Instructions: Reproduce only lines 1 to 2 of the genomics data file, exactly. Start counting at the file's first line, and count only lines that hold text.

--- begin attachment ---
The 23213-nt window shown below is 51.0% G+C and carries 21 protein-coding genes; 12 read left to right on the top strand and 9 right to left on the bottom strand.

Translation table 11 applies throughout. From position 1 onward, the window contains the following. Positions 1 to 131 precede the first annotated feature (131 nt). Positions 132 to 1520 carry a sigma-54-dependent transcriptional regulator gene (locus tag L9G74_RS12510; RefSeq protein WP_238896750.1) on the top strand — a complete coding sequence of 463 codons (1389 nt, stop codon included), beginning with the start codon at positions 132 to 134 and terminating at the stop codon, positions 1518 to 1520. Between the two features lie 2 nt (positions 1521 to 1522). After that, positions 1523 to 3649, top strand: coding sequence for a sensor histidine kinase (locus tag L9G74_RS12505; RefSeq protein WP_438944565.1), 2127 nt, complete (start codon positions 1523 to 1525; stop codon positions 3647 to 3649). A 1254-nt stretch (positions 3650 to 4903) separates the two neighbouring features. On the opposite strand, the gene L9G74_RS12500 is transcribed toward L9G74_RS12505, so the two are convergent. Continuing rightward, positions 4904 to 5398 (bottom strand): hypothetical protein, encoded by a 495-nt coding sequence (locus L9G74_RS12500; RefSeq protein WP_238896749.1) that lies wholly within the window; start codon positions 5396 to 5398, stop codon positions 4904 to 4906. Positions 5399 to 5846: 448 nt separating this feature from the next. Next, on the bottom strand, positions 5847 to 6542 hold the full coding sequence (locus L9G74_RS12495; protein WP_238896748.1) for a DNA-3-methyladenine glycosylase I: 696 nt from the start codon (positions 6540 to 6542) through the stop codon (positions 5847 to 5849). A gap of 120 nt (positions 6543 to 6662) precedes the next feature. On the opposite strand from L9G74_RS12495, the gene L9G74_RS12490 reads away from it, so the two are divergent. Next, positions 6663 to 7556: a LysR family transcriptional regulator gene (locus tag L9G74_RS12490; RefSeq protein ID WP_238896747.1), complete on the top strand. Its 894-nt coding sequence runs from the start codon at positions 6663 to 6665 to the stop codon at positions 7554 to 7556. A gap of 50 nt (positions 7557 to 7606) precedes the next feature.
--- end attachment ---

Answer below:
The 23213-nt window shown below is 51.0% G+C and carries 21 protein-coding genes; 12 read left to right on the top strand and 9 right to left on the bottom strand.

Translation table 11 applies throughout. From position 1 onward, the window contains the following. Positions 1 to 131 precede the first annotated feature (131 nt). Positions 132 to 1520 carry a sigma-54-dependent transcriptional regulator gene (locus tag L9G74_RS12510; RefSeq protein WP_238896750.1) on the top strand — a complete coding sequence of 463 codons (1389 nt, stop codon included), beginning with the start codon at positions 132 to 134 and terminating at the stop codon, positions 1518 to 1520. Between the two features lie 2 nt (positions 1521 to 1522). After that, positions 1523 to 3649, top strand: coding sequence for a sensor histidine kinase (locus tag L9G74_RS12505; RefSeq protein WP_438944565.1), 2127 nt, complete (start codon positions 1523 to 1525; stop codon positions 3647 to 3649). A 1254-nt stretch (positions 3650 to 4903) separates the two neighbouring features. On the opposite strand, the gene L9G74_RS12500 is transcribed toward L9G74_RS12505, so the two are convergent. Continuing rightward, positions 4904 to 5398 (bottom strand): hypothetical protein, encoded by a 495-nt coding sequence (locus L9G74_RS12500; RefSeq protein WP_238896749.1) that lies wholly within the window; start codon positions 5396 to 5398, stop codon positions 4904 to 4906. Positions 5399 to 5846: 448 nt separating this feature from the next. Next, on the bottom strand, positions 5847 to 6542 hold the full coding sequence (locus L9G74_RS12495; protein WP_238896748.1) for a DNA-3-methyladenine glycosylase I: 696 nt from the start codon (positions 6540 to 6542) through the stop codon (positions 5847 to 5849). A gap of 120 nt (positions 6543 to 6662) precedes the next feature. On the opposite strand from L9G74_RS12495, the gene L9G74_RS12490 reads away from it, so the two are divergent. Next, positions 6663 to 7556: a LysR family transcriptional regulator gene (locus tag L9G74_RS12490; RefSeq protein ID WP_238896747.1), complete on the top strand. Its 894-nt coding sequence runs from the start codon at positions 6663 to 6665 to the stop codon at positions 7554 to 7556. A gap of 50 nt (positions 7557 to 7606) precedes the next feature.